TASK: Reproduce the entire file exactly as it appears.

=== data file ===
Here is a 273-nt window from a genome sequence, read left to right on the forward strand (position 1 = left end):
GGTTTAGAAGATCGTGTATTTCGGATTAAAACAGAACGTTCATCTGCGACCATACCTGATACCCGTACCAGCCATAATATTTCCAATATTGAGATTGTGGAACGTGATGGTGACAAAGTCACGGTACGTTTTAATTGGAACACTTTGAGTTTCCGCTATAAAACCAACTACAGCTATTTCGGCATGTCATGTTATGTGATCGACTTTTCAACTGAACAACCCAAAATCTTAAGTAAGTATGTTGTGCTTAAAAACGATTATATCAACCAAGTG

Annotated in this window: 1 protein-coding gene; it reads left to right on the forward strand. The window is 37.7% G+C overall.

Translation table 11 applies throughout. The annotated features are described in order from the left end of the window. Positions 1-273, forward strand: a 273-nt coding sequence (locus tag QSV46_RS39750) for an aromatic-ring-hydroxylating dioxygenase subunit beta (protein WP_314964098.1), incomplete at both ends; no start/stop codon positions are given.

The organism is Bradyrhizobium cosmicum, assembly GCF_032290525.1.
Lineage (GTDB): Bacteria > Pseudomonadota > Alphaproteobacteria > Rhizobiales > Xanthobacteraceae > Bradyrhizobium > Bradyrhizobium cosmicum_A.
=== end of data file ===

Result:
Here is a 273-nt window from a genome sequence, read left to right on the forward strand (position 1 = left end):
GGTTTAGAAGATCGTGTATTTCGGATTAAAACAGAACGTTCATCTGCGACCATACCTGATACCCGTACCAGCCATAATATTTCCAATATTGAGATTGTGGAACGTGATGGTGACAAAGTCACGGTACGTTTTAATTGGAACACTTTGAGTTTCCGCTATAAAACCAACTACAGCTATTTCGGCATGTCATGTTATGTGATCGACTTTTCAACTGAACAACCCAAAATCTTAAGTAAGTATGTTGTGCTTAAAAACGATTATATCAACCAAGTG

Annotated in this window: 1 protein-coding gene; it reads left to right on the forward strand. The window is 37.7% G+C overall.

Translation table 11 applies throughout. The annotated features are described in order from the left end of the window. Positions 1-273, forward strand: a 273-nt coding sequence (locus tag QSV46_RS39750) for an aromatic-ring-hydroxylating dioxygenase subunit beta (protein WP_314964098.1), incomplete at both ends; no start/stop codon positions are given.

The organism is Bradyrhizobium cosmicum, assembly GCF_032290525.1.
Lineage (GTDB): Bacteria > Pseudomonadota > Alphaproteobacteria > Rhizobiales > Xanthobacteraceae > Bradyrhizobium > Bradyrhizobium cosmicum_A.